Microsoft sues TiVo...but not over Linux. Surprise!

Microsoft has an ax to grind against Linux, but it appears to be fighting for a customer, and not against Linux, in its TiVo lawsuit.

Hard as it may be to believe, sometimes Microsoft's patent lawsuits have nothing to do with Linux. Increasingly, however, they all seem to end with the same punchline: "Get a license to our patent portfolio and everything will work out."

The latest Microsoft patent target TiVo
When Microsoft intervened in AT&T's patent infringement suit against Linux-based TiVo; it said it was doing so to uphold its IP interests. While the open-source community fretted that the intervention might signal evil intent against Linux, closer inspection by Groklaw revealed the lawsuit "has absolutely nothing to do with Linux."

Phew!

At least, one hopes so. As Red Hat evangelist Jan Wildeboer suggests,

The 6,008,803 patent...looks very broad. Might affect all kinds of media center [software]. So also Linux apps. The real question is, "Which Linux media center app infringes on Tivo patents?

In other words, we're not out of the woods yet, though it does appear that Microsoft's interest is in supporting the largest customer of its Mediaroom software, not in undermining Linux. Not this time, anyway.

Microsoft doesn't love Linux. But Linux is just one big problem the company must face, not the only problem.

Still, it would be nice if Microsoft wore its patent reform hat more consistently. The company wrings its hands over the state of the broken patent system, but it doesn't seem averse to setting up its own patent toll booth to collect from that system.

It's one thing to seek patents for defensive purposes. But Microsoft's strategy calls to mind that old football adage: the best defense is a good offense. Its patent licensing scheme is offense on overdrive, as developed by ex-IBMer Marshall Phelps .

Microsoft seemingly has enough IBM patent portfolio envy to justify its relentless requests that potential infringers enter into patent licensing agreements with Microsoft. As BusinessWeek reports, IBM may have a more extensive patent portfolio, but Microsoft's is arguably more valuable.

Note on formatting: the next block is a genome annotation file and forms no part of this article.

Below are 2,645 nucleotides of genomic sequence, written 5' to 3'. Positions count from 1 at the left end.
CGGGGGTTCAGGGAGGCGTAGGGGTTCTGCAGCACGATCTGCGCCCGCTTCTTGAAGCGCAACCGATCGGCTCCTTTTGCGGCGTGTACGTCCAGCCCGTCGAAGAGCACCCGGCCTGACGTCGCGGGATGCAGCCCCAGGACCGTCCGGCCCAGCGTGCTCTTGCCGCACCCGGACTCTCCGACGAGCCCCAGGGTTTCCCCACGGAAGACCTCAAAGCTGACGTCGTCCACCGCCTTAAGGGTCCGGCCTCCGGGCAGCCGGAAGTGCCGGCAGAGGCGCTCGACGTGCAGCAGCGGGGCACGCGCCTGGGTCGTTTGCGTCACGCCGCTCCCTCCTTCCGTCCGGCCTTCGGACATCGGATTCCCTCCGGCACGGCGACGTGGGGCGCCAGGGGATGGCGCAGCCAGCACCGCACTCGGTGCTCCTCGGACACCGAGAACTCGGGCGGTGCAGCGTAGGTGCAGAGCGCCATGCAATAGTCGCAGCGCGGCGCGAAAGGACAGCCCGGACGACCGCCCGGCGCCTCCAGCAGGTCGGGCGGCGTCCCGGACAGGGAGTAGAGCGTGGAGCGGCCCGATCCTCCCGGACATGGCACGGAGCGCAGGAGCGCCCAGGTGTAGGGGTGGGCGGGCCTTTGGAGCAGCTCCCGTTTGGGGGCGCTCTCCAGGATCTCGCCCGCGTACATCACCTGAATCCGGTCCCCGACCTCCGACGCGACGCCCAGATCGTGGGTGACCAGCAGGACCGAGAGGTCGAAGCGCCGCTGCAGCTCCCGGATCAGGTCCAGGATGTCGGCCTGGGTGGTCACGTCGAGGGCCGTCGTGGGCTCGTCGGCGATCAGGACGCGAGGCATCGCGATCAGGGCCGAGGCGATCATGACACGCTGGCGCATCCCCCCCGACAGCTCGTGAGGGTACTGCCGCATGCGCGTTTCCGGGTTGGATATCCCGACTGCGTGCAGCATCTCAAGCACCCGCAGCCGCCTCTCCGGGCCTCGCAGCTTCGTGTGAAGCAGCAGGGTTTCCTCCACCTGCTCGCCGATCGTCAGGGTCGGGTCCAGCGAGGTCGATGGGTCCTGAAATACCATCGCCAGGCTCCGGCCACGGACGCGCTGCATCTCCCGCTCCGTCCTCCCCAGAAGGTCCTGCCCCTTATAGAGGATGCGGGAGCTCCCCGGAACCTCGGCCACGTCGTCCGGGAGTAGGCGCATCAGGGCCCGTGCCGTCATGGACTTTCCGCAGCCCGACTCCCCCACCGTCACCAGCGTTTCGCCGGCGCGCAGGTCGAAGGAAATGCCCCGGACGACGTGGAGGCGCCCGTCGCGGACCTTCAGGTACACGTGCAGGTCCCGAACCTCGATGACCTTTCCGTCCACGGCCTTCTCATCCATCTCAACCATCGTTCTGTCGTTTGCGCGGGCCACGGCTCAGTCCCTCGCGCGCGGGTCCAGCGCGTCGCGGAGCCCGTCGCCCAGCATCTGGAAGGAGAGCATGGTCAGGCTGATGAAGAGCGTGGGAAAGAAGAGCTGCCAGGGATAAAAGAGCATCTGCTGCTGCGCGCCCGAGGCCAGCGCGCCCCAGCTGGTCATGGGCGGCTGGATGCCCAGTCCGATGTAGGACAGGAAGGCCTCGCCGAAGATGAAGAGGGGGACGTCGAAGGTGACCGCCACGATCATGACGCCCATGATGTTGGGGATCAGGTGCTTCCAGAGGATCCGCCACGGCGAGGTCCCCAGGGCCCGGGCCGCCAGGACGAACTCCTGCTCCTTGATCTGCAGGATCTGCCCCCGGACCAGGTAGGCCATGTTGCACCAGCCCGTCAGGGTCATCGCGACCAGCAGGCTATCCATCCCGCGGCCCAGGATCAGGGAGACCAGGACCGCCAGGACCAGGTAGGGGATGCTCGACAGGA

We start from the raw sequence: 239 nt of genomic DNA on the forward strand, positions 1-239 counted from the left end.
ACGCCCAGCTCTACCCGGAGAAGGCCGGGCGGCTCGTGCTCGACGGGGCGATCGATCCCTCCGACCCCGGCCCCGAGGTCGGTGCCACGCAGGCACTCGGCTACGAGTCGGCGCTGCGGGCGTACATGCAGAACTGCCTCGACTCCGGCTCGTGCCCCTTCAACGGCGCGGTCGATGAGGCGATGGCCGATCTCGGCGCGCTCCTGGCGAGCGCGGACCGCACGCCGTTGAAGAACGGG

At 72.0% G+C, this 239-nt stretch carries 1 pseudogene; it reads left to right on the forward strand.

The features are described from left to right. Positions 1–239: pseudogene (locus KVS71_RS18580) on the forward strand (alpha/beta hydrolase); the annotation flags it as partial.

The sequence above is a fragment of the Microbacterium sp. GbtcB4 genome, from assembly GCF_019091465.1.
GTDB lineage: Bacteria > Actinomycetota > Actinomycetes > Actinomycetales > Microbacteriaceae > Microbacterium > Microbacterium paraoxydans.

Microsoft apparently wants to extract that value, one license agreement at a time (witness this week's deal with Funai ), more than it wants to reform the patent system.

It would probably also love to bury Linux through patent infringement suits, but could hardly dare to make a full-frontal assault on Linux, given the backlash it would have from partners and customers. There just aren't that many enterprises these days that don't use Linux, making an aggressive anti-Linux strategy dangerous at best.

Microsoft's patent suit against TomTom showed that it could be sneaky about enforcing patent claims against Linux. This TiVo suit, however, just shows that Microsoft doesn't have a one-track mind on beating Linux through patent suits.

It's not surprising, but it's also not a reason for the Linux community to lower its guard.

About the author

    Matt Asay is chief operating officer at Canonical, the company behind the Ubuntu Linux operating system. Prior to Canonical, Matt was general manager of the Americas division and vice president of business development at Alfresco, an open-source applications company. Matt brings a decade of in-the-trenches open-source business and legal experience to The Open Road, with an emphasis on emerging open-source business strategies and opportunities. He is a member of the CNET Blog Network and is not an employee of CNET. You can follow Matt on Twitter @mjasay.

     

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